Be that as it may, my point is merely that the problems posed by Protestantism and those of modernity are rationally coherent. The first among these is the problem of authority. It does not take much genealogizing to see that the issue of authority presented by a religious view where each individual is the final word on the meaning of Sacred Scripture is distinctly parallel to the problem of authority in the polis where each individual comes free and equal from a hypothetical State of Nature. Now I am fully aware that neither Luther nor Calvin advocated popular sovereignty, but that is not the point. The point is that that problem is contained in what Ernst Cassirer called Protestantism’s “Ideal Significance.” One can see that the moral problem posed where an egalitarian, numerical “democratic process” determines the legality of various acts is part of a coherent whole with the prospect of an egalitarian view of doctrine where each of us is the final religious authority. The other view, actually advocated by Luther and Calvin, is equally precarious: allowing the secular authority to decide religious matters, which is a true theocracy.

    Also, I am not sure you’re properly representing Luther and Calvin on the point of who decides religious matters. Or at least, the way you stated that is ambiguous, particularly the key term “religious matters.” Are you saying that Luther and Calvin held that the magistrate could, perhaps even should, define the Church’s doctrines for her?

  65. Andrew: but even the meaning of “sola Scriptura” is not unified. Plenty of people who call themselves advocates of the Reformation today believe that “sola Scriptura” means that Scripture is the only reliable source of authority for all things. This, paralleled with a screwed-up concept of the Reformation doctrine of “the priesthood of all believers” naturally leads to the radically democratic (populist) idea that each individual person decides what the Scriptures mean for himself.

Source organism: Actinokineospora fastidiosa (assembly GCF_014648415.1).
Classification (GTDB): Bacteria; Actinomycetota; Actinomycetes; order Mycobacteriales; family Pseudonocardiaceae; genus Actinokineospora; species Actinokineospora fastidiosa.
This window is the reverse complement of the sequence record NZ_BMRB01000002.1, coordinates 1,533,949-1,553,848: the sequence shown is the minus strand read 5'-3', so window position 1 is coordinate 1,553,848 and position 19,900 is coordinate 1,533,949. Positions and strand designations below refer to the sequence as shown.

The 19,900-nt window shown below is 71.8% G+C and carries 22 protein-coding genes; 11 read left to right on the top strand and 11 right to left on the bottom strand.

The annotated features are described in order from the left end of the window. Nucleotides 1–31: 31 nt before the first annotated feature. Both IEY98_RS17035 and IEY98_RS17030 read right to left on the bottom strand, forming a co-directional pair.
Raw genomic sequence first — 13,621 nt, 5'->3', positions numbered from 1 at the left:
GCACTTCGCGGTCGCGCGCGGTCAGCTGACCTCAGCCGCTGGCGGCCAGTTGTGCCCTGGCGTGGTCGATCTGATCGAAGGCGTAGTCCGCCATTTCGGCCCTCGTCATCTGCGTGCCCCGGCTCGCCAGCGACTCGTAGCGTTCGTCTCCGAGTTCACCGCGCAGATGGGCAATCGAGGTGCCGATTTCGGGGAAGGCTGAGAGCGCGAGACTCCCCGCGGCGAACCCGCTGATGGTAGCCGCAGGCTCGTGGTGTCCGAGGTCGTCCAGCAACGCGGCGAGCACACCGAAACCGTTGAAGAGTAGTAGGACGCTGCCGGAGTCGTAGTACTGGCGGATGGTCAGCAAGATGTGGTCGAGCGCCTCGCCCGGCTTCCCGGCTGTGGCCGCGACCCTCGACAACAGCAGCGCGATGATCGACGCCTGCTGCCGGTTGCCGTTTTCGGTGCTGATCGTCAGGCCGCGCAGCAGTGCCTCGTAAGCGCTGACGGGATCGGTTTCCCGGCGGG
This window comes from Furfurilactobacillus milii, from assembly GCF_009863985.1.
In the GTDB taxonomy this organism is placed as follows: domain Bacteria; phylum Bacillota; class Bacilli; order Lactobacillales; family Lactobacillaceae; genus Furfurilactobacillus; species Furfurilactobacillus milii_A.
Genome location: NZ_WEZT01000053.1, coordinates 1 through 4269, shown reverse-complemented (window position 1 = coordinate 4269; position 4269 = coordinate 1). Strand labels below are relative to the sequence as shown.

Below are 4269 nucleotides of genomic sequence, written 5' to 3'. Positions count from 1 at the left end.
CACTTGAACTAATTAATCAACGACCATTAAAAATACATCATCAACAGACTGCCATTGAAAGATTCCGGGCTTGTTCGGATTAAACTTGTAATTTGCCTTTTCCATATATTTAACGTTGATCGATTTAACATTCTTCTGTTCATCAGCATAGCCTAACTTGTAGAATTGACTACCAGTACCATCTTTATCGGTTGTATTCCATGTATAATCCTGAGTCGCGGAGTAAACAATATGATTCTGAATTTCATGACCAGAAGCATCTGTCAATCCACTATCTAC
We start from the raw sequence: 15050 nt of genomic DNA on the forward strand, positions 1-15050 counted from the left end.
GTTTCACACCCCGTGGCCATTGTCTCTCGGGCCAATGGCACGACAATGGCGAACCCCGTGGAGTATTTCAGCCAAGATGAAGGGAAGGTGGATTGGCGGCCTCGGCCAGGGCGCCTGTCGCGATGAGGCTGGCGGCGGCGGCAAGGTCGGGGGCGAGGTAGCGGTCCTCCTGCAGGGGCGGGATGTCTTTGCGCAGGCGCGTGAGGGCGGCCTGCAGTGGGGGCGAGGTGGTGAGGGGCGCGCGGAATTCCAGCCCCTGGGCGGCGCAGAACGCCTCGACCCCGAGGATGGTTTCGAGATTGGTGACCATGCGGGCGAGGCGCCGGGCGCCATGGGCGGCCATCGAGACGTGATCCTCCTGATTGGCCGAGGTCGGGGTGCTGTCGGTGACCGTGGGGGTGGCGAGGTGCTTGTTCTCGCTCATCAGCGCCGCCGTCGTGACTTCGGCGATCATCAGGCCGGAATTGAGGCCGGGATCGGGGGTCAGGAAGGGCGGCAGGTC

This definition is what the Catholics harp on the most in their criticisms of what they call “Protestantism.” It is a just critique when it comes to the rank and file of Modern Evangelicalism, but it is a rationally incoherent definition and not at all what the Reformers meant.

  66. Tim,

    How are you? By the way, how do you get italics on you computer when you quote someone? I can’t seem to do it.

    First, I’m not sure where my inconsistency is. Can you explain further?

    As far as you sencond question, I am referring to Luther and Calvin’s belief, as I understand it, that the Prince or Magistrate can interpret scripture for himself, enforce it, and, in extreme cases, even intervene in the church to enforce the church’s conformity with scripture- as he sees it.

    But maybe someone with more expertise on Luther and Calvin’s political theory can elucidate more here and tell me if I am wrong?


  67. Michael,

    For italics use the following html code: put {i}and {/i} around what you want to be italic, like {i}this{/i} (but use pointy braces (above “,” and “.” rather than curvy ones).